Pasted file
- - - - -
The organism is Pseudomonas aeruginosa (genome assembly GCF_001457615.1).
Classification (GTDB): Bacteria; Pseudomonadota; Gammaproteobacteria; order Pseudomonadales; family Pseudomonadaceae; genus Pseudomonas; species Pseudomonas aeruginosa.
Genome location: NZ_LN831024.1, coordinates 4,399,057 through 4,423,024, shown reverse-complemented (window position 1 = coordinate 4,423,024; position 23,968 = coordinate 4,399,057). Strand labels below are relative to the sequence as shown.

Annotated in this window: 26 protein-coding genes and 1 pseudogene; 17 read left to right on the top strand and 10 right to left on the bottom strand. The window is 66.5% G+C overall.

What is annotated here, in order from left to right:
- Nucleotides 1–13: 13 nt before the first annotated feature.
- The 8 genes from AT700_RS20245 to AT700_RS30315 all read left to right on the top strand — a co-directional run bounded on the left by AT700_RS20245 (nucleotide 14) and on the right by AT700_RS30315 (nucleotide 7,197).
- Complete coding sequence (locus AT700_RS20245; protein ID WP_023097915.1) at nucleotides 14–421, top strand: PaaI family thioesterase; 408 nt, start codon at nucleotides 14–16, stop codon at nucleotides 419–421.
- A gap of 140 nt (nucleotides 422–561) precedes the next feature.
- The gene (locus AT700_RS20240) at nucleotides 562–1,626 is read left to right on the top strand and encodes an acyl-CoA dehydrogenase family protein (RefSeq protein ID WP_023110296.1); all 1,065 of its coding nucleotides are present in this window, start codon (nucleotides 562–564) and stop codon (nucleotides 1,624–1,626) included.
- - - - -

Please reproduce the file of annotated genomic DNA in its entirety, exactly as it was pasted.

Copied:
The organism is Pseudomonas aeruginosa (genome assembly GCF_001457615.1).
Classification (GTDB): Bacteria; Pseudomonadota; Gammaproteobacteria; order Pseudomonadales; family Pseudomonadaceae; genus Pseudomonas; species Pseudomonas aeruginosa.
Genome location: NZ_LN831024.1, coordinates 4,399,057 through 4,423,024, shown reverse-complemented (window position 1 = coordinate 4,423,024; position 23,968 = coordinate 4,399,057). Strand labels below are relative to the sequence as shown.

Annotated in this window: 26 protein-coding genes and 1 pseudogene; 17 read left to right on the top strand and 10 right to left on the bottom strand. The window is 66.5% G+C overall.

What is annotated here, in order from left to right:
- Nucleotides 1–13: 13 nt before the first annotated feature.
- The 8 genes from AT700_RS20245 to AT700_RS30315 all read left to right on the top strand — a co-directional run bounded on the left by AT700_RS20245 (nucleotide 14) and on the right by AT700_RS30315 (nucleotide 7,197).
- Complete coding sequence (locus AT700_RS20245; protein ID WP_023097915.1) at nucleotides 14–421, top strand: PaaI family thioesterase; 408 nt, start codon at nucleotides 14–16, stop codon at nucleotides 419–421.
- A gap of 140 nt (nucleotides 422–561) precedes the next feature.
- The gene (locus AT700_RS20240) at nucleotides 562–1,626 is read left to right on the top strand and encodes an acyl-CoA dehydrogenase family protein (RefSeq protein ID WP_023110296.1); all 1,065 of its coding nucleotides are present in this window, start codon (nucleotides 562–564) and stop codon (nucleotides 1,624–1,626) included.